Congress last week approved legislation to send millions of Americans coronavirus relief payments and Treasury Secretary Steven Mnuchin said Sunday that the money would start arriving “within three weeks.” The good news is that the IRS will be able to send the coronavirus rebates easily to the roughly 80% of tax filers who have provided the agency with their direct deposit information.
Complicating matters, The Washington Post’s Heather Long reports that the Trump administration is requiring Americans who get Social Security to file a tax return to receive their payment. And for millions of other Americans who haven’t provided the IRS with their direct deposit information or don’t have bank accounts, sending out those billions of dollars — and doing it “as rapidly as possible,” as the new law directs — requires overcoming some significant and long-standing tech challenges.
The Post’s Tony Romm reports that officials are scrambling to get it done and looking to set up a website to people to enter the data needed to get their checks:
“[T]he Treasury Department’s ability to meet that congressional mandate hinges on systems it is still bringing online. In a matter of days, federal officials must craft a website for some people to enter their banking information, beef up their security so that malicious actors can’t steal sensitive financial data, and brace to be bombarded by questions from Americans who aren’t sure what they’re owed and how to obtain the money. …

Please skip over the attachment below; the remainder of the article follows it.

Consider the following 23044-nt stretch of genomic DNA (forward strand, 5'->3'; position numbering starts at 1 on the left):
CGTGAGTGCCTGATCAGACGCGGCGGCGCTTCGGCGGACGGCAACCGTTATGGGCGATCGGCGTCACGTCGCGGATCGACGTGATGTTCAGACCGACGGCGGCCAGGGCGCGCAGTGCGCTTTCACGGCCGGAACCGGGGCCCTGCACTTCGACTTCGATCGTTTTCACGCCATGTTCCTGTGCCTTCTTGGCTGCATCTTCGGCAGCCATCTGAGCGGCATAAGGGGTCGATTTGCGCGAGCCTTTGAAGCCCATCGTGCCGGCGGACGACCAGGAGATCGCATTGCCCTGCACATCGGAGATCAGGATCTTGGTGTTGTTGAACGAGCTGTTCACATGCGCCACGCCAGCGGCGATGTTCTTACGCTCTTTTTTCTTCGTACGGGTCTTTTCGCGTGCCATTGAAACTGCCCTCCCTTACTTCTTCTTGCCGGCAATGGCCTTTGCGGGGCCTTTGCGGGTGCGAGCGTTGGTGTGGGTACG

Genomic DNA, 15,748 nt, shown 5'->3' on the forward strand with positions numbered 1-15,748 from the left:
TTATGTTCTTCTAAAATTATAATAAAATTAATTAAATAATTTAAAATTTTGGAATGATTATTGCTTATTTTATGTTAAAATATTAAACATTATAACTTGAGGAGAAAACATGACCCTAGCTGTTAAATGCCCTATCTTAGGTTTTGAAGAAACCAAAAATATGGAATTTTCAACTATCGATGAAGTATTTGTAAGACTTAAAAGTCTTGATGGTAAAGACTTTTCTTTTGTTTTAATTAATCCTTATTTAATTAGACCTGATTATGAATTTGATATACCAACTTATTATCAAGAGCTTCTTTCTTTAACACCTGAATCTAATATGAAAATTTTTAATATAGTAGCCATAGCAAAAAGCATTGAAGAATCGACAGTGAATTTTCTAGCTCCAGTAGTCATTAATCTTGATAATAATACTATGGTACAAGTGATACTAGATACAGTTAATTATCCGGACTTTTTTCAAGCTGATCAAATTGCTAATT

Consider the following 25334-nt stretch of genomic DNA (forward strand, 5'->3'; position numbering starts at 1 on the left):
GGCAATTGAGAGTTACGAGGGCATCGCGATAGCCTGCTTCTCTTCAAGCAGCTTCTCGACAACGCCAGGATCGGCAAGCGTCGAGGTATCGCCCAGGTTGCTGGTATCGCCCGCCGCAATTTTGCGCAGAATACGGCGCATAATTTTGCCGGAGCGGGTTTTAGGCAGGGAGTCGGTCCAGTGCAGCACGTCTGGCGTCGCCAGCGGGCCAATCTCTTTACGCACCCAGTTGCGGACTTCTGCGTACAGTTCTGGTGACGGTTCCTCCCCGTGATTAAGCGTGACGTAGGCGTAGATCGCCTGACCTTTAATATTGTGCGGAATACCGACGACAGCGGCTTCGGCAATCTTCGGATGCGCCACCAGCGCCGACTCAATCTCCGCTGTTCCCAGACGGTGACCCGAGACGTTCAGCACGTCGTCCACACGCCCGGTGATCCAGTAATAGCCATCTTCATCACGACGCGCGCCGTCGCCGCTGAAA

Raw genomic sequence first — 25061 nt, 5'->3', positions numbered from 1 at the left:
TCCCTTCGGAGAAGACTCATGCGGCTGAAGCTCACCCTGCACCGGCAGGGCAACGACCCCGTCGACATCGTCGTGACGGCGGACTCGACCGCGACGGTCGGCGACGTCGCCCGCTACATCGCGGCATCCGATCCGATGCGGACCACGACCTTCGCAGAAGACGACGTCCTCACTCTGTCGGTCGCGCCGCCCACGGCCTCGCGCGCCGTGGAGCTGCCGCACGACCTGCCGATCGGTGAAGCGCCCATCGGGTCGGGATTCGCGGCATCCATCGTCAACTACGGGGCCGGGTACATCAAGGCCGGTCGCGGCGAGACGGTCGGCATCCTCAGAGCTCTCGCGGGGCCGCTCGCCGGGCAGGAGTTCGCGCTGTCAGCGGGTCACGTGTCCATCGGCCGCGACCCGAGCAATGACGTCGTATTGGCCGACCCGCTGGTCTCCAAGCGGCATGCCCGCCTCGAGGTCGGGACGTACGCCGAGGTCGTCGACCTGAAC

“But tight timelines — and the potential for tech troubles — suggest the payments could come out in a staggered fashion. Many Americans who already have bank account data on file with the government could receive payments quickly, but millions of others might have to wait months for the money, which can range up to $1,200 for an individual, depending on their income. …”
“The race to release $250 billion in coronavirus stimulus aid has cast a new light on a long-understood problem: The machinery of Washington often is lumbering, and in some cases, digitally deficient, complicating even the most well-intentioned attempts to provide Americans relief in an economic crisis.”